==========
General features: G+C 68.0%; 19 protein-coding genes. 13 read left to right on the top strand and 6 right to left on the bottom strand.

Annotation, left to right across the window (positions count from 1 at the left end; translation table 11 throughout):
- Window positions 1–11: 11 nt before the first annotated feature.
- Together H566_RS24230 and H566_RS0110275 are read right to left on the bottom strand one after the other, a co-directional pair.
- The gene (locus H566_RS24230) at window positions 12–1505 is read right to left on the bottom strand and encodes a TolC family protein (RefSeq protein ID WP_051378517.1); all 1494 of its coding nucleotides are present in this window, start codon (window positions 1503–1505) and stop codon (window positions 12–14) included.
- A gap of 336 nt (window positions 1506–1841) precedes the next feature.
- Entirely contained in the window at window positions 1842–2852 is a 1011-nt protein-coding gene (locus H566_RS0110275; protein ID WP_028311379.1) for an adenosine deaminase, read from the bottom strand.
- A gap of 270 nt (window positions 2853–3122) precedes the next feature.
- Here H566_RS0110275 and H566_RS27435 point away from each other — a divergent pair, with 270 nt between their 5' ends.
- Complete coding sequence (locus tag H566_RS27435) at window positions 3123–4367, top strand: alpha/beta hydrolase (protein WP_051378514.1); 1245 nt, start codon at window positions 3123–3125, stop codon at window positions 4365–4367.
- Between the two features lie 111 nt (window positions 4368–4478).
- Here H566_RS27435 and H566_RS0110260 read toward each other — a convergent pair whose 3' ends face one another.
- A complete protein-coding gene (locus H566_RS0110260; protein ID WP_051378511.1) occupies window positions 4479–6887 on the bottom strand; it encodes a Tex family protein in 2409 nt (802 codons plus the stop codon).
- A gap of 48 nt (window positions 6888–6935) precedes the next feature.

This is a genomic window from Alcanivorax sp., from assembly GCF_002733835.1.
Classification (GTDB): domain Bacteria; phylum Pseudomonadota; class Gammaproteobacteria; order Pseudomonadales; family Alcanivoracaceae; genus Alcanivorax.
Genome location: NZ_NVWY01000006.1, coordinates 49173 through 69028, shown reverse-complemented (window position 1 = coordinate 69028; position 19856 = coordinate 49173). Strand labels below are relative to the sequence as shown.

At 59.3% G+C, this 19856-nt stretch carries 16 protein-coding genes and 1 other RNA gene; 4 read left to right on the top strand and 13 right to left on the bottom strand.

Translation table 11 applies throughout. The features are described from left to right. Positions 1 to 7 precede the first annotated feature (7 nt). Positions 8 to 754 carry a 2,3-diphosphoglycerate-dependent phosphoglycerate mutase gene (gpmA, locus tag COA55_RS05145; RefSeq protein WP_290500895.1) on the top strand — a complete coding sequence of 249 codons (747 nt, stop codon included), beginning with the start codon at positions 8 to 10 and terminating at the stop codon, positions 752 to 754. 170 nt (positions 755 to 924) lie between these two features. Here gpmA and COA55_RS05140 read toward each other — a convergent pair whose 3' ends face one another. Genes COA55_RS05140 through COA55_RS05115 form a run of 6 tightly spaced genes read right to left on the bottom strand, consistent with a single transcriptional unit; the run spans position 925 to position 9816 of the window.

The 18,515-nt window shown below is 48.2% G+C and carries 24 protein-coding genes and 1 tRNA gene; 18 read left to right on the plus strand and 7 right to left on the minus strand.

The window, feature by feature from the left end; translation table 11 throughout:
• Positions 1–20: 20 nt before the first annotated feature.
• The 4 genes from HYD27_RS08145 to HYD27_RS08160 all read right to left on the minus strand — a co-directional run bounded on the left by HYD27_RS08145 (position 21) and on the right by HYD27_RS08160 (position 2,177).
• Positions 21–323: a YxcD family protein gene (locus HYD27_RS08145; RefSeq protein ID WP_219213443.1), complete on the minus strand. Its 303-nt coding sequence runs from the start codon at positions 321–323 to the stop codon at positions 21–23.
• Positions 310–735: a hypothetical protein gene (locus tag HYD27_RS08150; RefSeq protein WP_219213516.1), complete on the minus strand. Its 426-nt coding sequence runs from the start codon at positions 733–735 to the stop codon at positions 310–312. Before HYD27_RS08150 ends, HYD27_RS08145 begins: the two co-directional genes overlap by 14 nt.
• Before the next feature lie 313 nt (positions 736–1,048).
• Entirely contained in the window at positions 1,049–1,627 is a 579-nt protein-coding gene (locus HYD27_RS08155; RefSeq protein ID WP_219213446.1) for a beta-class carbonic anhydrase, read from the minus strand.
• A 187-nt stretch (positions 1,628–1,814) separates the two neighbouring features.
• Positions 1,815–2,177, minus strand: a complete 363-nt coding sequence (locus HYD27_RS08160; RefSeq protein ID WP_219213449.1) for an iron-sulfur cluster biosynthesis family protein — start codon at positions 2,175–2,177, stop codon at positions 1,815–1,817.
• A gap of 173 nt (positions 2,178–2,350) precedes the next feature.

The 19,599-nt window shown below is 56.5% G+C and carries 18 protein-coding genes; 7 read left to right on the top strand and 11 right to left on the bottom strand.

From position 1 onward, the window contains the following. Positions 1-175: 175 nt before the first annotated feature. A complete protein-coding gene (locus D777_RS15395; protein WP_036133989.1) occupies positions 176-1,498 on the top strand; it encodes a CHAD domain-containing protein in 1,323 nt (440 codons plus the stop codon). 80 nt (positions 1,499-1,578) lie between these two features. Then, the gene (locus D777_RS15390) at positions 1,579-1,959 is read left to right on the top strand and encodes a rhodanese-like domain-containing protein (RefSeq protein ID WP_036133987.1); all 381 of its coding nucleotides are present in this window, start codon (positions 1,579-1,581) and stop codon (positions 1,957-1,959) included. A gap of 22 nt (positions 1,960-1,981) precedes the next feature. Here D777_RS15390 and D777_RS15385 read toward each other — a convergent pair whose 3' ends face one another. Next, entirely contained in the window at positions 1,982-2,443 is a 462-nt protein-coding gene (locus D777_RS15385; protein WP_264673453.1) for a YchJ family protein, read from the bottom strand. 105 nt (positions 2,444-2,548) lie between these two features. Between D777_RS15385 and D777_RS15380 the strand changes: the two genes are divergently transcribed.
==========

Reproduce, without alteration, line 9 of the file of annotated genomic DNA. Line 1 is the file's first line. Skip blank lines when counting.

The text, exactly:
- Here H566_RS0110275 and H566_RS27435 point away from each other — a divergent pair, with 270 nt between their 5' ends.